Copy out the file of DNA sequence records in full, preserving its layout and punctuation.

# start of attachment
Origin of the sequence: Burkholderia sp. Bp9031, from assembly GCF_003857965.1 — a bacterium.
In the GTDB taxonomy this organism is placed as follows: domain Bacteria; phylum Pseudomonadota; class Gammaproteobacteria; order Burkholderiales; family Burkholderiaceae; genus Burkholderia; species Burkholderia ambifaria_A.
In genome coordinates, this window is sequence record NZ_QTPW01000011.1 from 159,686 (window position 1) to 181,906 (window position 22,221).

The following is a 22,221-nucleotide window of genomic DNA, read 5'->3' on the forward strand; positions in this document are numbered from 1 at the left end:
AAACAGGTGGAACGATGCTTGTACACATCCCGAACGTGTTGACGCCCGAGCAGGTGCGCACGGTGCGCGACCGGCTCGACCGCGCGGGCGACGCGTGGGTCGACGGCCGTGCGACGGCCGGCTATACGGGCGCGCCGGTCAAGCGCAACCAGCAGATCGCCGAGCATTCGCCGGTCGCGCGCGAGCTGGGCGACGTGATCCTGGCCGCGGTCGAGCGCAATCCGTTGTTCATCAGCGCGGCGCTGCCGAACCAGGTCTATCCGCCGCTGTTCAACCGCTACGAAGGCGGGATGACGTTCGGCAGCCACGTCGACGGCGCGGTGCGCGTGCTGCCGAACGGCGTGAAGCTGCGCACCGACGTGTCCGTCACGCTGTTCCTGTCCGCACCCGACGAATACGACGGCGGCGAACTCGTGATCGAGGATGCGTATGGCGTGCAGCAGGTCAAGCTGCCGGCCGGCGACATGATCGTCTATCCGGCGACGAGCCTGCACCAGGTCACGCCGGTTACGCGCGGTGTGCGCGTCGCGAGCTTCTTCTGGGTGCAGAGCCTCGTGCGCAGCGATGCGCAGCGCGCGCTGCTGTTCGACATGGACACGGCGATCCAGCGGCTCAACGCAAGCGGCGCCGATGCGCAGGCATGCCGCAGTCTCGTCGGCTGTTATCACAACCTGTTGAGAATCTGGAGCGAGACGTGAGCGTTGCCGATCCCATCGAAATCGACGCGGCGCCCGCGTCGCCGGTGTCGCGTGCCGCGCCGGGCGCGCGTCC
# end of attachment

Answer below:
Origin of the sequence: Burkholderia sp. Bp9031, from assembly GCF_003857965.1 — a bacterium.
In the GTDB taxonomy this organism is placed as follows: domain Bacteria; phylum Pseudomonadota; class Gammaproteobacteria; order Burkholderiales; family Burkholderiaceae; genus Burkholderia; species Burkholderia ambifaria_A.
In genome coordinates, this window is sequence record NZ_QTPW01000011.1 from 159,686 (window position 1) to 181,906 (window position 22,221).

The following is a 22,221-nucleotide window of genomic DNA, read 5'->3' on the forward strand; positions in this document are numbered from 1 at the left end:
AAACAGGTGGAACGATGCTTGTACACATCCCGAACGTGTTGACGCCCGAGCAGGTGCGCACGGTGCGCGACCGGCTCGACCGCGCGGGCGACGCGTGGGTCGACGGCCGTGCGACGGCCGGCTATACGGGCGCGCCGGTCAAGCGCAACCAGCAGATCGCCGAGCATTCGCCGGTCGCGCGCGAGCTGGGCGACGTGATCCTGGCCGCGGTCGAGCGCAATCCGTTGTTCATCAGCGCGGCGCTGCCGAACCAGGTCTATCCGCCGCTGTTCAACCGCTACGAAGGCGGGATGACGTTCGGCAGCCACGTCGACGGCGCGGTGCGCGTGCTGCCGAACGGCGTGAAGCTGCGCACCGACGTGTCCGTCACGCTGTTCCTGTCCGCACCCGACGAATACGACGGCGGCGAACTCGTGATCGAGGATGCGTATGGCGTGCAGCAGGTCAAGCTGCCGGCCGGCGACATGATCGTCTATCCGGCGACGAGCCTGCACCAGGTCACGCCGGTTACGCGCGGTGTGCGCGTCGCGAGCTTCTTCTGGGTGCAGAGCCTCGTGCGCAGCGATGCGCAGCGCGCGCTGCTGTTCGACATGGACACGGCGATCCAGCGGCTCAACGCAAGCGGCGCCGATGCGCAGGCATGCCGCAGTCTCGTCGGCTGTTATCACAACCTGTTGAGAATCTGGAGCGAGACGTGAGCGTTGCCGATCCCATCGAAATCGACGCGGCGCCCGCGTCGCCGGTGTCGCGTGCCGCGCCGGGCGCGCGTCC